The history of the Sayisi Dene vividly illustrates this opportunity.
In 1956, based on flimsy and ultimately disproved evidence, the Manitoba and federal governments decided that the caribou herd was declining, and blamed the Sayisi Dene for over-hunting. The entire community of about 250 people were relocated to just outside Churchill, on Hudson Bay, far away from the lands that had sustained them for centuries.
There, they experienced poverty, racism and lack of adequate housing. Nearly half the community died after the forced relocation, while the caribou population was eventually found to be actually stable.
In 1973, a group of community members left on foot and settled around Tadoule Lake, in the Seal River watershed, to return to their traditional way of life.
Today, 325 people live in the community. The Sayisi Dene survived by returning to their traditional homelands and lifestyles, but some say they are ready to go further.
The Indigenous Protected and Conserved Area (IPCA) that they have proposed will — unlike the false environmental concerns that displaced them — show a new scientifically and culturally informed way of protecting biodiversity, according to Thorassie. It will also allow the community to provide employment through eco-tourism, she added.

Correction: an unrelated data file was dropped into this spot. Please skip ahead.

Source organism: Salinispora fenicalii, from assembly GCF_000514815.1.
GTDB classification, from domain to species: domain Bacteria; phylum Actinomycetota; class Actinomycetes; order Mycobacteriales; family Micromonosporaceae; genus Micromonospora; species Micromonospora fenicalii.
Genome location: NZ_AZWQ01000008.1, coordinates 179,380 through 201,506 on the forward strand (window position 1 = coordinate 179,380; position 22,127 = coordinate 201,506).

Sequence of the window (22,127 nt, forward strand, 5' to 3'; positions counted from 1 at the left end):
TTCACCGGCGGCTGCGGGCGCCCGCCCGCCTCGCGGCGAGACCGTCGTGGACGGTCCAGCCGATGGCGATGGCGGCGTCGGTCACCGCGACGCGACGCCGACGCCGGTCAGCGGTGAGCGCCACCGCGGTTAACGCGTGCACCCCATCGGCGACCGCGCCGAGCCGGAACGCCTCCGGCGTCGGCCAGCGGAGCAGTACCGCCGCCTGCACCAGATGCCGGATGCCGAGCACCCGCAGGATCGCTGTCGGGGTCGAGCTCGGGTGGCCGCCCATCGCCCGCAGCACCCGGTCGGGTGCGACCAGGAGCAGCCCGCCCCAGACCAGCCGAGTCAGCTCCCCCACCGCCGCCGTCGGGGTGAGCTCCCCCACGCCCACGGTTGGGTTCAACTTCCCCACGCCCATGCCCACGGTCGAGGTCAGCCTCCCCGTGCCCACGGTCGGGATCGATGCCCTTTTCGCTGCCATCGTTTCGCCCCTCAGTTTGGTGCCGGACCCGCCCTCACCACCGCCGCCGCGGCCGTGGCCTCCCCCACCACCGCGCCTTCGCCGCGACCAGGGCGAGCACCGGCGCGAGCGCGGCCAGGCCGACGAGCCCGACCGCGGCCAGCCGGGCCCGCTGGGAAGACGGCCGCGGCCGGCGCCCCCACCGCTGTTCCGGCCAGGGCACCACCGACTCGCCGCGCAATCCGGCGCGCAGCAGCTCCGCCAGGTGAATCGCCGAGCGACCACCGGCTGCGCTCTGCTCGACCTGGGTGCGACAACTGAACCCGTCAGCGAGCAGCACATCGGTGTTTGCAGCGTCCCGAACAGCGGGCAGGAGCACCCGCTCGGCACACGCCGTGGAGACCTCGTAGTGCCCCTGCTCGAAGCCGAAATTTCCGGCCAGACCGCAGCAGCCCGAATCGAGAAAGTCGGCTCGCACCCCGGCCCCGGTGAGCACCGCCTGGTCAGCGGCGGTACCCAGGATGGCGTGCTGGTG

WATCH | From the archives, the Sayisi Dene in Tadoule Lake:
"I think that utilizing our first peoples to do this work is the right way to go about creating protected spaces," Thorassie said.
"Utilizing the knowledge of our elders and our community members and our land users — that knowledge that they carry is older than universities. It's been here since before Canada was created.
"Being able to have an opportunity to stand and tell the world what's important to us, for our reasons, and to protect it for ourselves, by ourselves, is something that hasn't been done before. That's what's different this time around."
According to a report from the Canadian Parks and Wilderness Society (CPAWS), Canada can nearly reach its conservation goal for 2030 with all the dozens of IPCAs already proposed across the country. But provincial governments have to be on board before an area can be protected, and the CPAWS report called out several provinces for dragging their feet on the process.
The report pointed out that Manitoba does not currently have a conservation target. About 11 per cent of the province is protected. But proposals on the table, which include Seal River, and a few other IPCAs, would get the province to 29.1 per cent, according to the report.
"We have enormous leadership on the ground from Indigenous peoples who are identifying areas for protection across the country," said Alison Woodley, senior strategic advisor at CPAWS.